Introduction to Specific Learning Disorder
The 5th edition of the Diagnostic and Statistical Manual of Mental Disorders released in 2013 made changes to the Learning Disorders category. Prior to this edition, there were 3 separate disorders including Reading Disorder, Mathematics Disorder, and Disorder of Written Expression.
Now, there is a single disorder, Specific Learning Disorder, which has multiple academic areas (reading, written expression, and mathematics) and then skills within each of those areas that can be impaired. There are also 3 levels of severity that can be diagnosed which guide the amount of assistance that will be needed to allow the student to compensate or function well within that area.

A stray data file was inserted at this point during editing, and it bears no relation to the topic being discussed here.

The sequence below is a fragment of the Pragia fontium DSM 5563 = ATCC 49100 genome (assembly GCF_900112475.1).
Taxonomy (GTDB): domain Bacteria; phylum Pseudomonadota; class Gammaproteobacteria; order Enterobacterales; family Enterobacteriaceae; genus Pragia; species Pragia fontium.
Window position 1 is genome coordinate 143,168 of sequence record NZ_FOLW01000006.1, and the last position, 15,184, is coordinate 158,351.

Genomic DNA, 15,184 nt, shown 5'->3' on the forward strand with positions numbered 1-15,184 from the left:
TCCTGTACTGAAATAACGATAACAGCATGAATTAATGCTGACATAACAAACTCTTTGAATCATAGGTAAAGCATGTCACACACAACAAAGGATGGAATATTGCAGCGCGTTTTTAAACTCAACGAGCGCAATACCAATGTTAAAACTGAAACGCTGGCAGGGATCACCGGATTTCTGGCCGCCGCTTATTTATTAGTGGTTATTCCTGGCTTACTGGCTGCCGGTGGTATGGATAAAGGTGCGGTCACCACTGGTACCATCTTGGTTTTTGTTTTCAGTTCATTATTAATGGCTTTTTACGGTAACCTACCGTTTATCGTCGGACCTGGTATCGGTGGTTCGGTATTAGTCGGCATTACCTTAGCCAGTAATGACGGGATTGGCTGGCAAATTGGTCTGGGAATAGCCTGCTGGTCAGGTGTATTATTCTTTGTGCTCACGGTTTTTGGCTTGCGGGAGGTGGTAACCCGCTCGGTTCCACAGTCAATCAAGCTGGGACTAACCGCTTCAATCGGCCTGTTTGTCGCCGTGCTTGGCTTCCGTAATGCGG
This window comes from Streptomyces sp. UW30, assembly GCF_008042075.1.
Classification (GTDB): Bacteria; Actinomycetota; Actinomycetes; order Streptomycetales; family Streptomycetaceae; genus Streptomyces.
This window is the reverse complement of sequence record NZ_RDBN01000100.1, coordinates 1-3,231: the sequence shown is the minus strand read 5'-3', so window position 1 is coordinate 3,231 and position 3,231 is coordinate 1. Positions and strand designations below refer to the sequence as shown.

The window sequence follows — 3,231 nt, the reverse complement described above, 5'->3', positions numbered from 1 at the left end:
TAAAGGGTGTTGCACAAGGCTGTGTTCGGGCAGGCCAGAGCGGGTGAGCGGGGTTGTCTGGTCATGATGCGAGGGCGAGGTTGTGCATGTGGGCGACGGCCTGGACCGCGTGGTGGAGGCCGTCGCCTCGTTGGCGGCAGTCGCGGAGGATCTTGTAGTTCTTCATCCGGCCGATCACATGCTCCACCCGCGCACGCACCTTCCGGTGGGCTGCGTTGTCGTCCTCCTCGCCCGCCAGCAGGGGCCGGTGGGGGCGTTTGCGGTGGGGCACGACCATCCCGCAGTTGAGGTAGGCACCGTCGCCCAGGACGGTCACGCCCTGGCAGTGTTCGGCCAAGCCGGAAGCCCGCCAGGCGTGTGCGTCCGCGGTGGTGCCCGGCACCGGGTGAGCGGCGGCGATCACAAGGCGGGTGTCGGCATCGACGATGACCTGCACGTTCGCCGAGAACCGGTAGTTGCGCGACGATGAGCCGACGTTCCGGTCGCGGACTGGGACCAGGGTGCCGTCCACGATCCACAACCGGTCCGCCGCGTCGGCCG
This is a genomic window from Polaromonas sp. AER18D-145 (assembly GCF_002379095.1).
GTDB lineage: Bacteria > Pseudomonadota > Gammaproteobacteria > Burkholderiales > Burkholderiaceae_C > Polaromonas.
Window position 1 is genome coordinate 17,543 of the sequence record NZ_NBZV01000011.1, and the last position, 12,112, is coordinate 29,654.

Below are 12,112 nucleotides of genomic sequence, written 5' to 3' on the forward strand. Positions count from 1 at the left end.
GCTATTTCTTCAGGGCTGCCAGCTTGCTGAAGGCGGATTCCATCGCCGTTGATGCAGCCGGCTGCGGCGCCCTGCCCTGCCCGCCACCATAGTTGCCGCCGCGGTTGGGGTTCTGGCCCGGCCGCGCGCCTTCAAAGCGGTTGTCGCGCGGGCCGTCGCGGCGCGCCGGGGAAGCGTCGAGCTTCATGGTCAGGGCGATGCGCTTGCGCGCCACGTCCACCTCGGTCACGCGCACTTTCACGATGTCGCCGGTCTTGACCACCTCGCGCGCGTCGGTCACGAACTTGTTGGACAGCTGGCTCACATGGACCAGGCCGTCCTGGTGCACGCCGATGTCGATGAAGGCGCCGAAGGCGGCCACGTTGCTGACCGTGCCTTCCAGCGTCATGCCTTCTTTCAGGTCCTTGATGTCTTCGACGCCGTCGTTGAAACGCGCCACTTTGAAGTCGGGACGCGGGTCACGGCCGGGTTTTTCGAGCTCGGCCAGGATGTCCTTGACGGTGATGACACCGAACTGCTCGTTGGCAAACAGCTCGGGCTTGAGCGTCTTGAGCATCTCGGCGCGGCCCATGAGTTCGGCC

It is important to remember that, regardless of the name of the learning disorder, it is a true clinical disorder that is likely founded in abnormal brain development. These are not just labels given to excuse poor performance in otherwise normal students. There are actual issues with the way that information is stored, processed or produced in the brain.
That people with learning disabilities may have difficulty making good grades during their school years is obvious. What is less obvious is the social and psychological effects that often follow. Students with learning disabilities tend to drop out of school prior to graduation at higher than normal rates. Their self-esteem and sense of being able to master various subjects is negatively impacted.
Special assistance and learning programs are often available through schools (both public and private) for students with learning disabilities. Participation in these programs can be very helpful to students' academic and psychological well-being. It is a good idea to advocate to have children tested for learning problems as soon as it becomes apparent that grades in specific subjects are not where they might be.